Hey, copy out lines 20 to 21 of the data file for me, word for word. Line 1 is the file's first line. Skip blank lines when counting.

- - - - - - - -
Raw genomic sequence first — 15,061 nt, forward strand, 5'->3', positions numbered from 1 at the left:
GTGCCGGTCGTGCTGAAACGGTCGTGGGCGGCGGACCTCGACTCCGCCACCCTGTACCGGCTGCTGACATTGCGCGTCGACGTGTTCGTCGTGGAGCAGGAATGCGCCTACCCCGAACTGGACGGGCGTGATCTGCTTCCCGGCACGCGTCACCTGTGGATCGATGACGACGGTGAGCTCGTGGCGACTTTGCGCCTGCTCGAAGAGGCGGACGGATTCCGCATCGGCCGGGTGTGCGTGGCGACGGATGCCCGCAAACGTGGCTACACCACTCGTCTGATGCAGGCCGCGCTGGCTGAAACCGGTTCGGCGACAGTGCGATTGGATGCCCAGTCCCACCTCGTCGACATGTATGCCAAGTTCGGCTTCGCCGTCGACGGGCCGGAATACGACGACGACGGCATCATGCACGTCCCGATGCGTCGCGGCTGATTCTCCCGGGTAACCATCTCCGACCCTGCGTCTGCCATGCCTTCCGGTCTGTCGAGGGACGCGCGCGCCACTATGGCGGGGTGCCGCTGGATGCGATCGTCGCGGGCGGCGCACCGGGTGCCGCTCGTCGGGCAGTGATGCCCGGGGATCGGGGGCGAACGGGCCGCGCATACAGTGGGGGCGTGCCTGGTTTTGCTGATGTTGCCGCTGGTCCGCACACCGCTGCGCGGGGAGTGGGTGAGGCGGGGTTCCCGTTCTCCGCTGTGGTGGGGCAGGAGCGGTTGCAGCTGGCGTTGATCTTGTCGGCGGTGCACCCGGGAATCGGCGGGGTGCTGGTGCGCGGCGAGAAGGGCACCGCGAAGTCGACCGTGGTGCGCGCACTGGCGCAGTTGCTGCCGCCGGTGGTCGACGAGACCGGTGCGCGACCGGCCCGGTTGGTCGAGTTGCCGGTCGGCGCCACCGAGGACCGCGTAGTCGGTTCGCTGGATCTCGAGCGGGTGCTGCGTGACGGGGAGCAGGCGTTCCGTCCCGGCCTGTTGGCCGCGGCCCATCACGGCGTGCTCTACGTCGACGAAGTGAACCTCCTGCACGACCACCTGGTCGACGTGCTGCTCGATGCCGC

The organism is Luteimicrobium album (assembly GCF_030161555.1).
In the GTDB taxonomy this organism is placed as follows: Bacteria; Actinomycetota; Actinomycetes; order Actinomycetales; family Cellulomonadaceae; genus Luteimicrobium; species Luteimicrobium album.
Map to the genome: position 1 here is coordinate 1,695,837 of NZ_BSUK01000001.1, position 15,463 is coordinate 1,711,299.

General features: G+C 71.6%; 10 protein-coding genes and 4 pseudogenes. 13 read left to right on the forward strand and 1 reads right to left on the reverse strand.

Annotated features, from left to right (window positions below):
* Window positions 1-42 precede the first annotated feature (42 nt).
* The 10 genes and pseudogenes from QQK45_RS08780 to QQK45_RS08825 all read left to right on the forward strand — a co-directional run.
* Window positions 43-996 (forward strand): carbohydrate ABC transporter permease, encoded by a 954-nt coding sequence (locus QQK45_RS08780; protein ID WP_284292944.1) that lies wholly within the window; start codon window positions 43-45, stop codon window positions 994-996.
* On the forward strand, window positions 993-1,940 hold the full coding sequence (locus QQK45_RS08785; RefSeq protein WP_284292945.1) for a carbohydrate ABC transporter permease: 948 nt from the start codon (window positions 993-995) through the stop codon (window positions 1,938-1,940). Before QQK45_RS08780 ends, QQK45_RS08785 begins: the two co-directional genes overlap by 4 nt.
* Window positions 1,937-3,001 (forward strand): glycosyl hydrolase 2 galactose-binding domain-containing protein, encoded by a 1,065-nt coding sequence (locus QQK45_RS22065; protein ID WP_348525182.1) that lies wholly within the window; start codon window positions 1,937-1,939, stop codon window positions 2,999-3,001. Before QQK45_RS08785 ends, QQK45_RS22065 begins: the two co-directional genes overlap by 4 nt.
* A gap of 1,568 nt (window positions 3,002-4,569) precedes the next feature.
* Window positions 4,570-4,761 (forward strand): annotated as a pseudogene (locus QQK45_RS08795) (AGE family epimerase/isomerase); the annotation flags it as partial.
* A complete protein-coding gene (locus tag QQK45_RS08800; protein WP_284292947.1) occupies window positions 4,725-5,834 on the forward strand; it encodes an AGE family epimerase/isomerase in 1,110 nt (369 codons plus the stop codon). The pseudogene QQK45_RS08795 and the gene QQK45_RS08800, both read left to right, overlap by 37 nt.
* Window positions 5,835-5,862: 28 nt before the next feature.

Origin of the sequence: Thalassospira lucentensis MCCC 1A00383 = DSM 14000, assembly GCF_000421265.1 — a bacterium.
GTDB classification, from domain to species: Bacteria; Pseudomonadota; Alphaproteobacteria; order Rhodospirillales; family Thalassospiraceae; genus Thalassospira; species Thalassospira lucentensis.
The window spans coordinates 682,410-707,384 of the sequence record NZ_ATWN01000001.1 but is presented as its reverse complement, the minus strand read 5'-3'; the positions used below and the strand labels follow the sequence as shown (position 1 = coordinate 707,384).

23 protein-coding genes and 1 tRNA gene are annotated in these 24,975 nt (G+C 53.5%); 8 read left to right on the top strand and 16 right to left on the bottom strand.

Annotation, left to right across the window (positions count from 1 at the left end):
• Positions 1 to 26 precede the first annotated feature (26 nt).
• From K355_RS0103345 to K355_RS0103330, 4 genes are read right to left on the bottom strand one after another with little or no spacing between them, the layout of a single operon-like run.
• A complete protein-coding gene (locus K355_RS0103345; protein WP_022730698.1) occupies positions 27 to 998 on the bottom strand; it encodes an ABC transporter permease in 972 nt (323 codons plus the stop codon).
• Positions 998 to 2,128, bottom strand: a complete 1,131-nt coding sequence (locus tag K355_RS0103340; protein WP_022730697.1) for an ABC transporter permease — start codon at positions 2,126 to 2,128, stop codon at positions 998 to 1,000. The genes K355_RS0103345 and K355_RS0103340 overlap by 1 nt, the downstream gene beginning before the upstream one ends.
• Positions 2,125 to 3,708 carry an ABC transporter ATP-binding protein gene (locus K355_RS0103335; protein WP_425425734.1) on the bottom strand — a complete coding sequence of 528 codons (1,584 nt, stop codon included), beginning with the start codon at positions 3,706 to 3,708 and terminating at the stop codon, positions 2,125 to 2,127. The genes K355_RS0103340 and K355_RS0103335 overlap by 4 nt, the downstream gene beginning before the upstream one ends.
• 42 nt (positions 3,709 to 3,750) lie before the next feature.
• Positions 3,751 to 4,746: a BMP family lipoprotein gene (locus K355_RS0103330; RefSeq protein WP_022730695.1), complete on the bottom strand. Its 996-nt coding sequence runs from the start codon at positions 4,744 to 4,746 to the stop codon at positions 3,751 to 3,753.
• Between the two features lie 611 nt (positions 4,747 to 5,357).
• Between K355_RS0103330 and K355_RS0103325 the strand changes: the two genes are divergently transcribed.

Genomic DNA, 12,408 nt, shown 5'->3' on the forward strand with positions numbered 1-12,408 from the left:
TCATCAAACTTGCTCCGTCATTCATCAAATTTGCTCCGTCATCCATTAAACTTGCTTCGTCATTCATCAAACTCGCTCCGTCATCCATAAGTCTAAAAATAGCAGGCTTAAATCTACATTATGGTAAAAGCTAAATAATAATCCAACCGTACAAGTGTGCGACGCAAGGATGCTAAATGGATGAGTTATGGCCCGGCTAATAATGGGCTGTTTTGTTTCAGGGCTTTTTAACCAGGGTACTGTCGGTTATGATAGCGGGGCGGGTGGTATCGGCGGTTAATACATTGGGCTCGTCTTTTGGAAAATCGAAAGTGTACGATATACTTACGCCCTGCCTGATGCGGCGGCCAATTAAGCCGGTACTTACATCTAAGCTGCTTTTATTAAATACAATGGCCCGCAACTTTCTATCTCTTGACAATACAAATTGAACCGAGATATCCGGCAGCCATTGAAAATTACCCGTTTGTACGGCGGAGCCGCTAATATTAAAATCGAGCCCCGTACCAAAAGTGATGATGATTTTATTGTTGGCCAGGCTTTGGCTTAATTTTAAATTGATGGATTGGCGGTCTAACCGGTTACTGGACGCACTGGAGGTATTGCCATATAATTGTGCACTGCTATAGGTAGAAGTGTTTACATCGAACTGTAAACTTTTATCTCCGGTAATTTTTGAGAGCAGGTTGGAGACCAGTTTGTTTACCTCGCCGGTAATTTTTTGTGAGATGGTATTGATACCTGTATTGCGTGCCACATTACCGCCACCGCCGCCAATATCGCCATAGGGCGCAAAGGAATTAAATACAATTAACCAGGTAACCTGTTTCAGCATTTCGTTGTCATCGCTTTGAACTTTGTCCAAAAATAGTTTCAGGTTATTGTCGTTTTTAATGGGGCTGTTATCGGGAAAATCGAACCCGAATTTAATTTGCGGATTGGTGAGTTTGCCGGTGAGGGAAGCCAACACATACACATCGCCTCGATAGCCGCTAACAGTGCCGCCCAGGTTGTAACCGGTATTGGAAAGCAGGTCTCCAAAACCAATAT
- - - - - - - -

23 protein-coding genes and 1 tRNA gene are annotated in these 24,975 nt (G+C 53.5%); 8 read left to right on the top strand and 16 right to left on the bottom strand.

Annotation, left to right across the window (positions count from 1 at the left end):